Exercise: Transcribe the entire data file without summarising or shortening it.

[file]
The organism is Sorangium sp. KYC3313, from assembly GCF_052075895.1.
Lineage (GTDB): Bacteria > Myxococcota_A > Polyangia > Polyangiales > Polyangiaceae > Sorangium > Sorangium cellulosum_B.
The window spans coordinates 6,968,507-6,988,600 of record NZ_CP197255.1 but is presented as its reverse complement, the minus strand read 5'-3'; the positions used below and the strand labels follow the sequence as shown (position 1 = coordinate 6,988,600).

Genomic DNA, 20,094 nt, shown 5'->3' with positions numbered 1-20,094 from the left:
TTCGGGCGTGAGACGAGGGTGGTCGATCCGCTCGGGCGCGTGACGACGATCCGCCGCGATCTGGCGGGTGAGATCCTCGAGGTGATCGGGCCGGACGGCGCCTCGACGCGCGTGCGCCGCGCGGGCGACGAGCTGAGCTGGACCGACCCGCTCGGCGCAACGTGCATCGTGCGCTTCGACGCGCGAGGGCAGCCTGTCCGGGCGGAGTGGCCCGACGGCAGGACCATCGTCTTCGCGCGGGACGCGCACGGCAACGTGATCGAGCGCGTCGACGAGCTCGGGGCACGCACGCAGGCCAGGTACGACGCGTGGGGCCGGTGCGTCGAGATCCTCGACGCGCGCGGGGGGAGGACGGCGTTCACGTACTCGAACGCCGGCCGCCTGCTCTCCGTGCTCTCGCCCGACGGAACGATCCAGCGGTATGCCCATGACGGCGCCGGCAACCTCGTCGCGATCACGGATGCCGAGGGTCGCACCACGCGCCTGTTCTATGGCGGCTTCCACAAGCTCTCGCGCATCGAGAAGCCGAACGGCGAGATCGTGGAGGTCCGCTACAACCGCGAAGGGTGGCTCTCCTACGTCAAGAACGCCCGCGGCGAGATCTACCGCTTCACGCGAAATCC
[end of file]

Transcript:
The organism is Sorangium sp. KYC3313, from assembly GCF_052075895.1.
Lineage (GTDB): Bacteria > Myxococcota_A > Polyangia > Polyangiales > Polyangiaceae > Sorangium > Sorangium cellulosum_B.
The window spans coordinates 6,968,507-6,988,600 of record NZ_CP197255.1 but is presented as its reverse complement, the minus strand read 5'-3'; the positions used below and the strand labels follow the sequence as shown (position 1 = coordinate 6,988,600).

Genomic DNA, 20,094 nt, shown 5'->3' with positions numbered 1-20,094 from the left:
TTCGGGCGTGAGACGAGGGTGGTCGATCCGCTCGGGCGCGTGACGACGATCCGCCGCGATCTGGCGGGTGAGATCCTCGAGGTGATCGGGCCGGACGGCGCCTCGACGCGCGTGCGCCGCGCGGGCGACGAGCTGAGCTGGACCGACCCGCTCGGCGCAACGTGCATCGTGCGCTTCGACGCGCGAGGGCAGCCTGTCCGGGCGGAGTGGCCCGACGGCAGGACCATCGTCTTCGCGCGGGACGCGCACGGCAACGTGATCGAGCGCGTCGACGAGCTCGGGGCACGCACGCAGGCCAGGTACGACGCGTGGGGCCGGTGCGTCGAGATCCTCGACGCGCGCGGGGGGAGGACGGCGTTCACGTACTCGAACGCCGGCCGCCTGCTCTCCGTGCTCTCGCCCGACGGAACGATCCAGCGGTATGCCCATGACGGCGCCGGCAACCTCGTCGCGATCACGGATGCCGAGGGTCGCACCACGCGCCTGTTCTATGGCGGCTTCCACAAGCTCTCGCGCATCGAGAAGCCGAACGGCGAGATCGTGGAGGTCCGCTACAACCGCGAAGGGTGGCTCTCCTACGTCAAGAACGCCCGCGGCGAGATCTACCGCTTCACGCGAAATCC